The high event of late summer was the all-day meeting with dinner on the ground held at the Greenville Valley Baptist Church. Great oak trees shaded the gathering of church members, a handful of hungry guests, welcome because they were on relief. Men in boaters, women in feed sack dresses carried covered dishes from car trunks up the steep plane to the long table. Momma brought fried chicken, potato salad, Kool-Aid. Over the years, everyone knew what dishes to expect. One lady always brought cooked ham, another green beans, others a variety of local grub.

Heavenly Father, we thank thee for this food/ We thank thee for those who prepared it/ We ask that thou would bless us all, help us to live our lives closer to thee/ We ask for this blessing in the name of the Father, the Son, and the Holy Ghost/ Amen. Amen, Brother Harold.

John and George Null gutting a hog in late fall, Webster Road, Gallia County, Ohio, near Waterloo. Rural Appalachians were survivalists. They had ancient skills for raising domestic animals, butchering, preparing, and preserving meat. Anyone who ever ate tenderloin (meat from high on the hog) fried in lard, knows what gourmet food tastes like. Those old ladies would fatten you up, say you looked peaked if you didn't eat good. A few men drank homemade whiskey from water glasses with their meals.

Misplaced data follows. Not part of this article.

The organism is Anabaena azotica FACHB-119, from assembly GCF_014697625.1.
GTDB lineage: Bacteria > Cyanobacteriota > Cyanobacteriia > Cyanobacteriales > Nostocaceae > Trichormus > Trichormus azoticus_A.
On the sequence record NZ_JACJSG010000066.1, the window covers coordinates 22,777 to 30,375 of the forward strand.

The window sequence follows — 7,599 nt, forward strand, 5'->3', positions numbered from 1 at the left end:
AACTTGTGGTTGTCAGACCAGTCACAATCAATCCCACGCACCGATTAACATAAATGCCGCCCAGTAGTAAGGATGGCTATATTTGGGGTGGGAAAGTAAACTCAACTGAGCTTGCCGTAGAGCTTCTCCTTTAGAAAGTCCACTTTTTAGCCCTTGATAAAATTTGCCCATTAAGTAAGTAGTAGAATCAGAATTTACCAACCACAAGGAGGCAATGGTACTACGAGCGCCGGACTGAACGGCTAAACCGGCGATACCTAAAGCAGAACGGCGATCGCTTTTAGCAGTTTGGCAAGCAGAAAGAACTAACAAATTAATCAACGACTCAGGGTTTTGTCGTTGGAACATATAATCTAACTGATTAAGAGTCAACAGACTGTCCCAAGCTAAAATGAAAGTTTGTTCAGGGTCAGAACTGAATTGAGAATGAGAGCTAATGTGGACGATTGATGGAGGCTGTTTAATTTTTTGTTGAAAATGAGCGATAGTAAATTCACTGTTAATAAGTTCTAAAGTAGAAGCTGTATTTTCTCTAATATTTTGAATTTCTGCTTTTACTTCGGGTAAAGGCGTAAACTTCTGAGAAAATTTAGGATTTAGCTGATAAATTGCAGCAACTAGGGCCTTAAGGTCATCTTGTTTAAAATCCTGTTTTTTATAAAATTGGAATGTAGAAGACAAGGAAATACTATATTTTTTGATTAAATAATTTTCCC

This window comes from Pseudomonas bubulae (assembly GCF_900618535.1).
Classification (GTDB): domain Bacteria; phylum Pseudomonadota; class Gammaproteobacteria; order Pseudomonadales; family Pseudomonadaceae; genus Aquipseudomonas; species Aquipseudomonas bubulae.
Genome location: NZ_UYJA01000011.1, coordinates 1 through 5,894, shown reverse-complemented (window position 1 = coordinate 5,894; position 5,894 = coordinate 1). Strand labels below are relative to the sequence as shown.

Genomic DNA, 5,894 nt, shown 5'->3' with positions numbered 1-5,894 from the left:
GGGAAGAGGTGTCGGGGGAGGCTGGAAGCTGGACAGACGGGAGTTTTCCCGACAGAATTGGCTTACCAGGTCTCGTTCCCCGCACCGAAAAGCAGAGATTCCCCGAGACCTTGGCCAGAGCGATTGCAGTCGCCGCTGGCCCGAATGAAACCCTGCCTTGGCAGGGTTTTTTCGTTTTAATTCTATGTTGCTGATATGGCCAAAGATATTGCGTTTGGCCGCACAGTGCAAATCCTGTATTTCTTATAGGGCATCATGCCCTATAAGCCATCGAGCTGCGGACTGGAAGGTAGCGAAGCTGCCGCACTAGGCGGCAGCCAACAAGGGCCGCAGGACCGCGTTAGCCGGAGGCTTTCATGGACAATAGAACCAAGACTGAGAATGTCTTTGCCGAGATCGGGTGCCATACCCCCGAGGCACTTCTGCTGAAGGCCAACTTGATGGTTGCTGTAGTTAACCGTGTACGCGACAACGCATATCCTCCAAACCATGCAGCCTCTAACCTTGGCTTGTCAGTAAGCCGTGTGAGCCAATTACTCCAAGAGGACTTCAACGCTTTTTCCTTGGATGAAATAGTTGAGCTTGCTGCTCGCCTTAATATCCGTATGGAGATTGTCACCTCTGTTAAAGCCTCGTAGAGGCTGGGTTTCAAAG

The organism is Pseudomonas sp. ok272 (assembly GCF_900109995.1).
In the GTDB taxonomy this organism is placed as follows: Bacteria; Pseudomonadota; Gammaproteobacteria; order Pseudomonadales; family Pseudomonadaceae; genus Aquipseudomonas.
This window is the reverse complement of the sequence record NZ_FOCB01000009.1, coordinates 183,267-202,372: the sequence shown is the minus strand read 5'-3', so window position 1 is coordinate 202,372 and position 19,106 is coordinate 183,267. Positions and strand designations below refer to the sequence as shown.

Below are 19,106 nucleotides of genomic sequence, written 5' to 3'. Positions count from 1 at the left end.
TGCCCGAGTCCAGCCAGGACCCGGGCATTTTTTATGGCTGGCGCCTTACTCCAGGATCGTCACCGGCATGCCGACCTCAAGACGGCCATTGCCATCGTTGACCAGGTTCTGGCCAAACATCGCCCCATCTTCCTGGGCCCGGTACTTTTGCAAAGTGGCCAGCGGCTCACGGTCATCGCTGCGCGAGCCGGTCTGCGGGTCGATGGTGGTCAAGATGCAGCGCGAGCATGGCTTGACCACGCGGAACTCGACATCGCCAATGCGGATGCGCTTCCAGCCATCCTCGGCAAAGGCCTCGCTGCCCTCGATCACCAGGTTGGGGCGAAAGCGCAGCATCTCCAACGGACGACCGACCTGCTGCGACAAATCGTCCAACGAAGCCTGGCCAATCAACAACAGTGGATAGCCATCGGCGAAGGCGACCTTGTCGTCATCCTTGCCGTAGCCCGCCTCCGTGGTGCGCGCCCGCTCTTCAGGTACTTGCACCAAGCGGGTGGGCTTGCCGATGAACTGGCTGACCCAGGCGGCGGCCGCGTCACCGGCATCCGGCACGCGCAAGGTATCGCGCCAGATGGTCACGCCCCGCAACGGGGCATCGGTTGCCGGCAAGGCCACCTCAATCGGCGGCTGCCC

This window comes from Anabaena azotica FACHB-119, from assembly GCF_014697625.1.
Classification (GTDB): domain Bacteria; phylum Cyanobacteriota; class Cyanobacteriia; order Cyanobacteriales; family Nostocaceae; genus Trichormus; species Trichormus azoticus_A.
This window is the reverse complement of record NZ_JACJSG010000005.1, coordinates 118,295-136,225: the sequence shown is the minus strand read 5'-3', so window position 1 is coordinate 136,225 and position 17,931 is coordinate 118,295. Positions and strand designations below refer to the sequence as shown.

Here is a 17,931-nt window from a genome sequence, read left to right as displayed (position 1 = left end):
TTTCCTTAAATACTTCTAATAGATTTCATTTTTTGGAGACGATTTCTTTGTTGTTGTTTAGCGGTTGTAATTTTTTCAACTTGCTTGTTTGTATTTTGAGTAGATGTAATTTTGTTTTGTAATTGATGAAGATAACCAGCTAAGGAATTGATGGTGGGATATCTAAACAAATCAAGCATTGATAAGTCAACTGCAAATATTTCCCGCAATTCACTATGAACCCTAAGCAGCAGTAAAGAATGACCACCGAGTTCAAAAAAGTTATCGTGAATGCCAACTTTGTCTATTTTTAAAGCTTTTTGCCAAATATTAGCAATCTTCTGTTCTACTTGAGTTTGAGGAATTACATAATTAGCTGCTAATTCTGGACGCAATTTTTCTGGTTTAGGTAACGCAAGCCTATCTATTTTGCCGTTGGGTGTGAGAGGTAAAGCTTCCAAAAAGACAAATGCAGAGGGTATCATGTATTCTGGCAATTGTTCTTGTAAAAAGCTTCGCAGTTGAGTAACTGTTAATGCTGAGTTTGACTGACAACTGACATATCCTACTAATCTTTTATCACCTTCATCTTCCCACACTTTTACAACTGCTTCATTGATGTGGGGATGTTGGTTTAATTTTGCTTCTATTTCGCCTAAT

John and George Null gutting a hog in late fall, Webster Road, Gallia County, Ohio, near Waterloo. Rural Appalachians were survivalists. They had ancient skills for raising domestic animals, butchering, preparing, and preserving meat. Anyone who ever ate tenderloin (meat from high on the hog) fried in lard, knows what gourmet food tastes like. Those old ladies would fatten you up, say you looked peaked if you didn't eat good. A few men drank homemade whiskey from water glasses with their meals.

The table set, a feast waited as men, women, children lined up with paper plates. Mincemeat, apple, and peach pies topped off the big dinner. Jasper Sheets, getting by with an acre of tobacco farmed on the halves, gorged hisself, got foundered. Children romped in the soft grass, snuck into the woods, threw rocks at wasp nests on the outside toilet. Worn out babies slept on blankets, sucked on sugar tits. Men smoked, chewed, talked about Roosevelt. There was gossip that several jars of Belle Walter's peaches had come up. Wasted by broken seals. Women ridded the table, packed up the scraps. Cigarette butts and quids of chewed tobacco were left in the crushed grass. An aura of calm splendor graced the scene. And for those short hours the sadness of life dissipated. The preaching, praying, singing of melancholy, gospel songs went on until it was time to go home and milk. That evening we made fun of Ethel Fowler's green beans. Just like last year. Not fit to eat.